Knowledge for better food systems

Reframing the Food-Biodiversity Challenge

In the latest in a series of articles seeking to shake up the conversation about food production and its trade-offs (see for example our previous summary of Elena Bennett’s Nature commentary, and the subsequent FCRN discussion forum), this opinion piece seeks to shift the focus of the discourse away from food production as the goal of agriculture, and towards food security, incorporating biodiversity outcomes.

The authors advocate a move away from land-sparing as an approach, highlighting three main limitations of the land-sparing philosophy: 1) it emphasises food production not food security, even though food security is only weakly associated with food production; 2) it assumes that ‘spared’ land will be used to establish protected areas, even though this is rarely the case; and 3) it oversimplifies the debate into production vs. biodiversity, while the real world is much more complex.

The article proposes a social-ecological framework for considering the food-biodiversity nexus, based on a classification of landscapes into four ‘system archetypes’ or ‘alternative system states’. The four archetypes are distinguished by characteristic social-ecological features, drivers and feedbacks that maintain the archetype. At a local level, focussing on food security and biodiversity, these four archetypes can be summarised as: win-win (high food security and biodiversity), win-lose (intensive agriculture), lose-win (conservation at the expense of food security) and lose-lose (degraded landscapes). This social-ecological model is summarised in Fig. 1 (directly from the article).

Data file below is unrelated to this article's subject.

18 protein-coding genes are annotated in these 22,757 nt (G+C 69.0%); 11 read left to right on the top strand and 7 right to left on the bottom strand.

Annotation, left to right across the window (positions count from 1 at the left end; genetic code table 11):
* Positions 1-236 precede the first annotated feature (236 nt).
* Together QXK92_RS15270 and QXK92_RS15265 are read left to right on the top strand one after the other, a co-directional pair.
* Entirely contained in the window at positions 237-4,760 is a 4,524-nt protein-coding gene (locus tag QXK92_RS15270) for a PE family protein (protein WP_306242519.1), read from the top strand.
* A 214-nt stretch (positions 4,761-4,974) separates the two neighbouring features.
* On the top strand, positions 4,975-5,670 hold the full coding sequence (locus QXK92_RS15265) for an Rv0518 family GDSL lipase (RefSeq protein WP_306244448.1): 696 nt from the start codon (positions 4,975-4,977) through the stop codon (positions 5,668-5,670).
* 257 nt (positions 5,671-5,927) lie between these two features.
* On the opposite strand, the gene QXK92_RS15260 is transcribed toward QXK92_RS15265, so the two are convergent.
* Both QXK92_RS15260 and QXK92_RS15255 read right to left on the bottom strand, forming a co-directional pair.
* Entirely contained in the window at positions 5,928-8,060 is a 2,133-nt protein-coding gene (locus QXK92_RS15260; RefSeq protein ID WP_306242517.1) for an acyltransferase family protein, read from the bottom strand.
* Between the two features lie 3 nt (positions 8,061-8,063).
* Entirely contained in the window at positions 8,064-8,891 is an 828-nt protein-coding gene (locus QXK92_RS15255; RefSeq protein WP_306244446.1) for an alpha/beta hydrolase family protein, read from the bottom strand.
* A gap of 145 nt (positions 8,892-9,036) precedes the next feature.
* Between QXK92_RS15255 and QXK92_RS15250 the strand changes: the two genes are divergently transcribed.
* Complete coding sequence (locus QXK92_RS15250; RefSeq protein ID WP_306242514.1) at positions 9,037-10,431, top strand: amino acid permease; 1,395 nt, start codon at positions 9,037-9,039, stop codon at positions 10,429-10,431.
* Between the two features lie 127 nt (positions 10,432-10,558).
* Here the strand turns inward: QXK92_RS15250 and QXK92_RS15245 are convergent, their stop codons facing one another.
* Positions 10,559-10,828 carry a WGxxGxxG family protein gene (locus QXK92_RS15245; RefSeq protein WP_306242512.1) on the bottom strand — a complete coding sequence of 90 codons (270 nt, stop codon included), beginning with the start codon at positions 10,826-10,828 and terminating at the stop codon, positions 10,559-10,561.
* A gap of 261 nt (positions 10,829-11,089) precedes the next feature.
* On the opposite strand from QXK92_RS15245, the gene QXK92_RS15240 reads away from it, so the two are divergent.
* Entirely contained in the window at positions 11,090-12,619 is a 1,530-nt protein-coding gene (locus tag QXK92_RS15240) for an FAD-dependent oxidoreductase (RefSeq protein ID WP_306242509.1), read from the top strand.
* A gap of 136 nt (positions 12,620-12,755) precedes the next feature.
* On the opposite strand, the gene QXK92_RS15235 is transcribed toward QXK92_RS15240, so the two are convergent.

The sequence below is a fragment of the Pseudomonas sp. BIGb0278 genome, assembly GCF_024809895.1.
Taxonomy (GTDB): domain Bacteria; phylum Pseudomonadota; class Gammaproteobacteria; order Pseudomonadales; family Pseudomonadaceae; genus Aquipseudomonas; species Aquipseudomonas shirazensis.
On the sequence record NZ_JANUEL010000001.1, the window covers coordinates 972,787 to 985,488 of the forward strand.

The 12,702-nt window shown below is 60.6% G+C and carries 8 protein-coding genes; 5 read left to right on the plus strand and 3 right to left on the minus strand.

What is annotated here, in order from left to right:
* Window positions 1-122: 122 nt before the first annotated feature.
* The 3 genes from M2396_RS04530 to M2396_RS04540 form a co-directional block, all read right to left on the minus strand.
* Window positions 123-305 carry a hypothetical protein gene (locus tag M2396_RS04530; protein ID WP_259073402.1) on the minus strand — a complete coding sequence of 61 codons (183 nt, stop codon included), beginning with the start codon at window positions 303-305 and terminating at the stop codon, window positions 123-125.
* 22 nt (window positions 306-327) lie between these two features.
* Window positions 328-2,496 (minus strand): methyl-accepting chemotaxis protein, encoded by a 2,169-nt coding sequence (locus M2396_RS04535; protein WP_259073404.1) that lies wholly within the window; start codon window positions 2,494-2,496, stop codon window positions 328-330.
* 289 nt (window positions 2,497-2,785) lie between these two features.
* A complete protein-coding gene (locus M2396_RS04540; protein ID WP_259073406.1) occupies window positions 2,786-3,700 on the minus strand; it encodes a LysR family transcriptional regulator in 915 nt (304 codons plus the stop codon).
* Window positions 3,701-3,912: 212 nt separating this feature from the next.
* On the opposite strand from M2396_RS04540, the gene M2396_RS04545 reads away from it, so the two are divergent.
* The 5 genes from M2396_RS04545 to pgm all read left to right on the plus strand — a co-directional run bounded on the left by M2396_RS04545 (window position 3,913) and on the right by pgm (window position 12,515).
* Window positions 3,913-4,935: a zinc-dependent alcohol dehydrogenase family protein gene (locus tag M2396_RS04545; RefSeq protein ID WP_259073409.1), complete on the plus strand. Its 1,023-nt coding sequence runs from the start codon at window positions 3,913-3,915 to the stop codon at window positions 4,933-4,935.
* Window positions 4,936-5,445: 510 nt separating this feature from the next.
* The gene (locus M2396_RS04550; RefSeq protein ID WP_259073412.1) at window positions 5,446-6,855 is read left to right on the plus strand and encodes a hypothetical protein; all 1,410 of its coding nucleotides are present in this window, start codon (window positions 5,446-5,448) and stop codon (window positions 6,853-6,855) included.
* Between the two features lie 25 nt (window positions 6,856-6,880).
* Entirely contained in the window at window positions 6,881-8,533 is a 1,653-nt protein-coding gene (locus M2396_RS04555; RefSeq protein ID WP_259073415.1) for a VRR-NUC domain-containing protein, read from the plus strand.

Most of the article is concerned with defining each of the four archetypes in more detail and examining the real-world implications of these archetypes by drawing on examples of mixed rural agriculture in the Global South. For the win-win archetype, the authors propose smallholder agriculture, while also recognising the potential limitations of this oft-over-idealised approach.

The authors propose that their framework can be used firstly to relate complex real-world examples to archetypal extremes, and to test them against the characteristics of each archetypes, and secondly to facilitate attempts to shift landscapes from undesirable archetypes to desirable ones. They recognise the limitations of their model, but conclude with the hope that systems thinking approaches such as this will help advance both food security and biodiversity conservation.
 

Abstract

Given the serious limitations of production-oriented frameworks, we offer here a new conceptual framework for how to analyze the nexus of food security and biodiversity conservation. We introduce four archetypes of social-ecological system states corresponding to win–win (e.g., agroecology), win–lose (e.g., intensive agriculture), lose–win (e.g., fortress conservation), and lose–lose (e.g., degraded landscapes) outcomes for food security and biodiversity conservation. Each archetype is shaped by characteristic external drivers, exhibits characteristic internal social-ecological features, and has characteristic feedbacks that maintain it. This framework shifts the emphasis from focusing on production only to considering social-ecological dynamics, and enables comparison among landscapes. Moreover, examining drivers and feedbacks facilitates the analysis of possible transitions between system states (e.g., from a lose–lose outcome to a more preferred outcome).
 

Reference

Fischer, J., Abson, D. J., Bergsten, A., French Collier, N., Dorresteijn, I., Hanspach, J., Hylander, K., Schultner, J. (2017). Reframing the Food–Biodiversity Challenge. Trends in Ecology & Evolution, [in press]

Read the full article here.

 

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While some of the food system challenges facing humanity are local, in an interconnected world, adopting a global perspective is essential. Many environmental issues, such as climate change, need supranational commitments and action to be addressed effectively. Due to ever increasing global trade flows, prices of commodities are connected through space; a drought in Romania may thus increase the price of wheat in Zimbabwe.

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